Heterogeneity of gut microbial responses in healthy household dogs transitioning from an extruded to a mildly cooked diet

Jirayu Tanprasertsuk, Justin Shmalberg, Heather Maughan, Devon E. Tate, Lee Ann M. Perry, Aashish R. Jha, Ryan W. Honaker

Research output: Contribution to journalArticlepeer-review


Background: The gut microbiota (GM) is associated with canine health and can be impacted by diet. Dog owners in the U.S. have increasingly shown an interest in feeding their dogs a mildly cooked (MC) diet. However, its impact on canine GM and health remains largely unknown. Methods: Healthy household dogs were tracked upon switching from various brands of extruded to MC diets for four weeks. A health assessment was completed and stool samples were collected by each owner before (day 0) and after the diet transition (day 28). Shotgun metagenomic sequencing was performed at both time points to characterize the GM. Results: Dogs completed the study by either completing the health assessments (n = 31) or providing stool samples at both time points (n = 28). All owners reported either better or no change in overall health at the end of the study (61% and 39%, respectively), and none reported worse overall health. Defecation frequency was also reported to be lower (58%) or about the same (35%). Principal coordinate (PCo) analysis showed a significant shift (p = 0.004) in the β-diversity of the GM upon diet transition (34.2% and 10.3% explained by the first two axes). The abundances of 70 species increased after the diet change (adjusted p < 0.05), 67% and 24% of which belonged to the Lactobacillales and the Enterobacterales orders respectively. The abundances of 28 species decreased (adjusted p < 0.05), 46%, 18%, and 11% of which belonged to the Clostridiales, Bacillales, and Bacteroidales orders, respectively. Lower Lactobacillales and Enterobacterales, and higher Bacteroidales at baseline were associated with a greater shift along the PCo1 axis. Protein content of the baseline diet was correlated with the shift along the PCo1 axis (ρ = 0.67, p = 0.006). Conclusion: Owners reported either improvement or no change in health in dogs transitioning from extruded kibble to MC diets for 4 weeks, but this report of health perception requires further exploration in a controlled trial. Diet change also led to a significant shift in the GM profile of healthy dogs. The magnitude of shift was associated with baseline GM and dietary protein, and warrants further examination of individualized responses and personalized nutrition in companion dogs.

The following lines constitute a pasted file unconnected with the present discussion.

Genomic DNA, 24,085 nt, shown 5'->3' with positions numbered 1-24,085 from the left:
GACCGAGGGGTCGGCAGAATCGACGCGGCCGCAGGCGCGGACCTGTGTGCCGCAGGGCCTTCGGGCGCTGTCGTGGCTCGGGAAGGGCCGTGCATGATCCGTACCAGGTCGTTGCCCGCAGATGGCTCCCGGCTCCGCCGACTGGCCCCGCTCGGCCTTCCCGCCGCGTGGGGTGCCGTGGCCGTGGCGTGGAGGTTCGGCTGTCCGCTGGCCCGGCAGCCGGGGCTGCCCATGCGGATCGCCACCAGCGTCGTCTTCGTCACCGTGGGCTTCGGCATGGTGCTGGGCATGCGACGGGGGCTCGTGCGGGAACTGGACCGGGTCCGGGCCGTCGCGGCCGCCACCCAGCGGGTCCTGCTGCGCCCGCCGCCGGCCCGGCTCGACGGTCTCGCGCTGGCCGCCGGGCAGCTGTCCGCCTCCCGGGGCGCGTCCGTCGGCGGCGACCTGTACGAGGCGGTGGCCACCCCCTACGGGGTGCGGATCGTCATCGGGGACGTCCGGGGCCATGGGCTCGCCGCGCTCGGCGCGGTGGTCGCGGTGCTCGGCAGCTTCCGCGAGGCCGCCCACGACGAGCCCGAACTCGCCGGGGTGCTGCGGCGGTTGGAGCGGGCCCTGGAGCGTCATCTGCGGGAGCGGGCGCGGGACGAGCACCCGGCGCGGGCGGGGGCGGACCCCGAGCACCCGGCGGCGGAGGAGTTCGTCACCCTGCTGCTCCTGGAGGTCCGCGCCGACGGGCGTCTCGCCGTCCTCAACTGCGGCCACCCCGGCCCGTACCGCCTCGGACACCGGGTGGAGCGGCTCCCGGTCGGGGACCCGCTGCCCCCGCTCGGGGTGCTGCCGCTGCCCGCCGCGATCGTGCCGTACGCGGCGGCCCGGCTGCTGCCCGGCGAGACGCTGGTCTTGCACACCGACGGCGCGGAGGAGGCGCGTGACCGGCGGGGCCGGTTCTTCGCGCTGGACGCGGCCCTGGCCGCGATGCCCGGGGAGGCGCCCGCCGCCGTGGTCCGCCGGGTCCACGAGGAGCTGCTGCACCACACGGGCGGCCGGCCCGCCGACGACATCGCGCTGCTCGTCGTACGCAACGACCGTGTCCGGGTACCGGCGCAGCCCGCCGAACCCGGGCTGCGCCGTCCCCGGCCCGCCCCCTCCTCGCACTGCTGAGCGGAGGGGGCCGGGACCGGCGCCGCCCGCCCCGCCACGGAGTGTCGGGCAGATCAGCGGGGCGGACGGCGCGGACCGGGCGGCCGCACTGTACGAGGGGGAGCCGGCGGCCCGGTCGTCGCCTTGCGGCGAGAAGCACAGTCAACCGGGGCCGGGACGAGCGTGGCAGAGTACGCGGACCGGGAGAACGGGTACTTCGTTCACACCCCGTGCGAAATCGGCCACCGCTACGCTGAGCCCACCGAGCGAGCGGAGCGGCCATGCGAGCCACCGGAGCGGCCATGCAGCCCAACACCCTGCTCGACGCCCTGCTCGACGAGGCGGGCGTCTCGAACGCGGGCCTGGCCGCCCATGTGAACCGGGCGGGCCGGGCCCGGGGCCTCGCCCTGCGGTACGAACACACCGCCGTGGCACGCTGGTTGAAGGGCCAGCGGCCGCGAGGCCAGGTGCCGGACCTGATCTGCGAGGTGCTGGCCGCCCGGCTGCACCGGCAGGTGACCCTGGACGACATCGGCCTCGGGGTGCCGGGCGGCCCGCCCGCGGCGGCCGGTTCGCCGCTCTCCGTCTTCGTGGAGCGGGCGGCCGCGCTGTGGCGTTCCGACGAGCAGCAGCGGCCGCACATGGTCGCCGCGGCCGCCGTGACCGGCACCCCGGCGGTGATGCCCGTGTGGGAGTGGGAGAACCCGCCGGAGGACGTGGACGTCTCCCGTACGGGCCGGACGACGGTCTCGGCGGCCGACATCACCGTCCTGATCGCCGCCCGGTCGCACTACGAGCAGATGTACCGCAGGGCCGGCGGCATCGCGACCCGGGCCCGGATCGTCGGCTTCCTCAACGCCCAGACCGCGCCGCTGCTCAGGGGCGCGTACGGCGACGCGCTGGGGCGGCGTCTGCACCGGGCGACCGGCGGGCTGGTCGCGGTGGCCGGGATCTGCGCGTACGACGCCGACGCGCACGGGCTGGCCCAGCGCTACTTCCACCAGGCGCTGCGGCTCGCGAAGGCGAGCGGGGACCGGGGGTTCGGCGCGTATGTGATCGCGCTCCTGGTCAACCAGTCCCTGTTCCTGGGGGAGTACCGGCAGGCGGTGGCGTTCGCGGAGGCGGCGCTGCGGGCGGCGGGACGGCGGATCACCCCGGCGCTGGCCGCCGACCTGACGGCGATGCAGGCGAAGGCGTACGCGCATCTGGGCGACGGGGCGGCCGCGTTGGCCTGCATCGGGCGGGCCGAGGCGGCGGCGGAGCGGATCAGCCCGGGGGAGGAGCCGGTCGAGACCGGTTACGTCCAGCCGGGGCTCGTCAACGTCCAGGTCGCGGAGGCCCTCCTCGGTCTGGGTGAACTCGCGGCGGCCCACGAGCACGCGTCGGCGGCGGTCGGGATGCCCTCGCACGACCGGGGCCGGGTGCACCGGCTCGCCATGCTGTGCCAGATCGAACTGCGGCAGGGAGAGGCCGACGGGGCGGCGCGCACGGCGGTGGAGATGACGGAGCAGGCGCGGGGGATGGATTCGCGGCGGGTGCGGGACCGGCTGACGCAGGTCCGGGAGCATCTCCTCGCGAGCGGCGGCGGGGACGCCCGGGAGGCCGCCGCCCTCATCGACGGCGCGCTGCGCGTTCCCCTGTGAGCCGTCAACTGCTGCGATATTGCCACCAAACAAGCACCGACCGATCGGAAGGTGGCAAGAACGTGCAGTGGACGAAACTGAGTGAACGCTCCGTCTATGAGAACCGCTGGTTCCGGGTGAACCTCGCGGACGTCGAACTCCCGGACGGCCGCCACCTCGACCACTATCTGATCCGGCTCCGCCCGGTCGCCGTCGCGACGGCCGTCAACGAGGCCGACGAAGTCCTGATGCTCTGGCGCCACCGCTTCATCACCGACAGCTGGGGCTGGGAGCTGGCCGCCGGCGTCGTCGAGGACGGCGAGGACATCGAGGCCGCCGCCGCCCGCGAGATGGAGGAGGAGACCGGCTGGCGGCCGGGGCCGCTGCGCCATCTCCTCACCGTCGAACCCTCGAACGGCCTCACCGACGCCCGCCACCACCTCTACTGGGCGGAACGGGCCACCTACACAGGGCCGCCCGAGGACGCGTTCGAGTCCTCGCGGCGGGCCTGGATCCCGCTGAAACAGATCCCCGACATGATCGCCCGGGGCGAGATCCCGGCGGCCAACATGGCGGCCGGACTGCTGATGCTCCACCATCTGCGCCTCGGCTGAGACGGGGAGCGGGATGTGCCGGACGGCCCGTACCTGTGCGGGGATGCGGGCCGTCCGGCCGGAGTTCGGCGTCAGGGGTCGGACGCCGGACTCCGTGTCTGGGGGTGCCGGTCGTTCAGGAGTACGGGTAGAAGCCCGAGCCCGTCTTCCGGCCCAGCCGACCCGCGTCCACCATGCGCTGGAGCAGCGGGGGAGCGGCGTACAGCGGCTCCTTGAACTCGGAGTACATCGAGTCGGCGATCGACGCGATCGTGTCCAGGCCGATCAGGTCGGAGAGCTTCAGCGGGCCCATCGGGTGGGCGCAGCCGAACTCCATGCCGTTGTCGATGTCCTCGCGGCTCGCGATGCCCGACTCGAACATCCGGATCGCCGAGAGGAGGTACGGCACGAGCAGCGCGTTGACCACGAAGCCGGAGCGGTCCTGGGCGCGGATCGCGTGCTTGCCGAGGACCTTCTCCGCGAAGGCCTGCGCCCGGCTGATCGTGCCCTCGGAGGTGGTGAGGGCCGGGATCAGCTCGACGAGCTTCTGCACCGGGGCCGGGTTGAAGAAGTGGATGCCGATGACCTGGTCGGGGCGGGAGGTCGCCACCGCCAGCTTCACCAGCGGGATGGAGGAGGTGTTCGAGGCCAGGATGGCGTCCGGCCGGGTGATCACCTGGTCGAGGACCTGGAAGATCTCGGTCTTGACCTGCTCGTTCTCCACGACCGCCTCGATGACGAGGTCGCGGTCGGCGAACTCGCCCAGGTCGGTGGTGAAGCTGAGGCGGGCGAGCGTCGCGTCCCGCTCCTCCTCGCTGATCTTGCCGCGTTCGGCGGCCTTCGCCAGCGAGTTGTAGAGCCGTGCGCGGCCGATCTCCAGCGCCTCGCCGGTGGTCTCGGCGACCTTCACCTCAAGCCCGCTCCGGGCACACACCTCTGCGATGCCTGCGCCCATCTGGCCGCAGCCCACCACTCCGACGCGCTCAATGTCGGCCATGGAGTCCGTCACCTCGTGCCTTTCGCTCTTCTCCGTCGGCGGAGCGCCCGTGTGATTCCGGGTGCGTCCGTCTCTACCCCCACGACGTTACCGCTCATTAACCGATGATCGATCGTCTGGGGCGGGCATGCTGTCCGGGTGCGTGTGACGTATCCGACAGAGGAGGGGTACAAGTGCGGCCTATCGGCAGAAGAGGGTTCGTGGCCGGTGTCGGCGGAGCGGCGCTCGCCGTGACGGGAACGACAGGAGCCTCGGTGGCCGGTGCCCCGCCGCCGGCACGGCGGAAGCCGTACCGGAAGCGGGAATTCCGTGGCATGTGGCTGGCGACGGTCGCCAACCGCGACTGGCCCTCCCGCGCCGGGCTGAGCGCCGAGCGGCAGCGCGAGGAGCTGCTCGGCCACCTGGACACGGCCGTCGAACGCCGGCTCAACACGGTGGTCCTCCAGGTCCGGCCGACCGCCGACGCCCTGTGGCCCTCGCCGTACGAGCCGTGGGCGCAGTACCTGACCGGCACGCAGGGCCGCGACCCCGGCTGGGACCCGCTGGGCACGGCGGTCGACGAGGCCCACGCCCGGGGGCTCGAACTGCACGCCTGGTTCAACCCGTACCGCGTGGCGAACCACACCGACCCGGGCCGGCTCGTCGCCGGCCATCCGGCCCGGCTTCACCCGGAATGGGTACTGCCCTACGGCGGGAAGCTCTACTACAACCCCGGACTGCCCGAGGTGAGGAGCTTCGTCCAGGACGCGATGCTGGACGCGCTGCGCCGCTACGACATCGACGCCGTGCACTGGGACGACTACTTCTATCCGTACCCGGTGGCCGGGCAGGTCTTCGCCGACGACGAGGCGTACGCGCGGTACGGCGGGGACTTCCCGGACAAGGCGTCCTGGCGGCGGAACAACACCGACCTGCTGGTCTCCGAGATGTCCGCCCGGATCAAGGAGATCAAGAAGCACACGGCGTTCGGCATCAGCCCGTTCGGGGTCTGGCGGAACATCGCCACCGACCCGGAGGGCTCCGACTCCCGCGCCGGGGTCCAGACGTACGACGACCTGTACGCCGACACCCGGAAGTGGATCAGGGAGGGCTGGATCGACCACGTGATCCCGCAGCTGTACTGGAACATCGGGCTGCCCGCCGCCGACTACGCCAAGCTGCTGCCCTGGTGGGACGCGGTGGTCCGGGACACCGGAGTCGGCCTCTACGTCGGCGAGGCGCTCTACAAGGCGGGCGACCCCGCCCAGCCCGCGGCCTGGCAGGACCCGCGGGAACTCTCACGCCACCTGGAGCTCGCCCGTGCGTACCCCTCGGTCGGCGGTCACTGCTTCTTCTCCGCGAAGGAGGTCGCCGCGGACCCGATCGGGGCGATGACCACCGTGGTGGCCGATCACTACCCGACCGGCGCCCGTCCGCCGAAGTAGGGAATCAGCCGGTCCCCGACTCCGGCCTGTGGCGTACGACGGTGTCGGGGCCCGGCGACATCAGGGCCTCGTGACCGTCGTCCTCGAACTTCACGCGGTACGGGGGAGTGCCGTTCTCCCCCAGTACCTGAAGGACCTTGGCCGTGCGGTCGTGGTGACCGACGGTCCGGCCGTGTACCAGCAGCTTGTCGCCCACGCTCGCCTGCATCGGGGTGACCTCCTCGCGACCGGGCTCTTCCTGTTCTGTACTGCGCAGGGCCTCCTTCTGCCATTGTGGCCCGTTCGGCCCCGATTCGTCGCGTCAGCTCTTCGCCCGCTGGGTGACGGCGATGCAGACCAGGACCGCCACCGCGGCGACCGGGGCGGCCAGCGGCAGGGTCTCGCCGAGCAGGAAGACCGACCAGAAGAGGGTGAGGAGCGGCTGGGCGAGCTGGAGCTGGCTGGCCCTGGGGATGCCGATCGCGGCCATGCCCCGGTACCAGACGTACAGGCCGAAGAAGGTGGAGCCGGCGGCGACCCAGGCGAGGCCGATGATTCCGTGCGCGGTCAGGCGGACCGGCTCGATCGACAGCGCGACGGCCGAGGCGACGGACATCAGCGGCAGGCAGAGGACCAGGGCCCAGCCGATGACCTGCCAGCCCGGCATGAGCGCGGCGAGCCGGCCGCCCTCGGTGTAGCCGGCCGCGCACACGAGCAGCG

Original languageEnglish (US)
Article numbere11648
StatePublished - Jun 2021

ASJC Scopus subject areas

  • General Neuroscience
  • General Biochemistry, Genetics and Molecular Biology
  • General Agricultural and Biological Sciences


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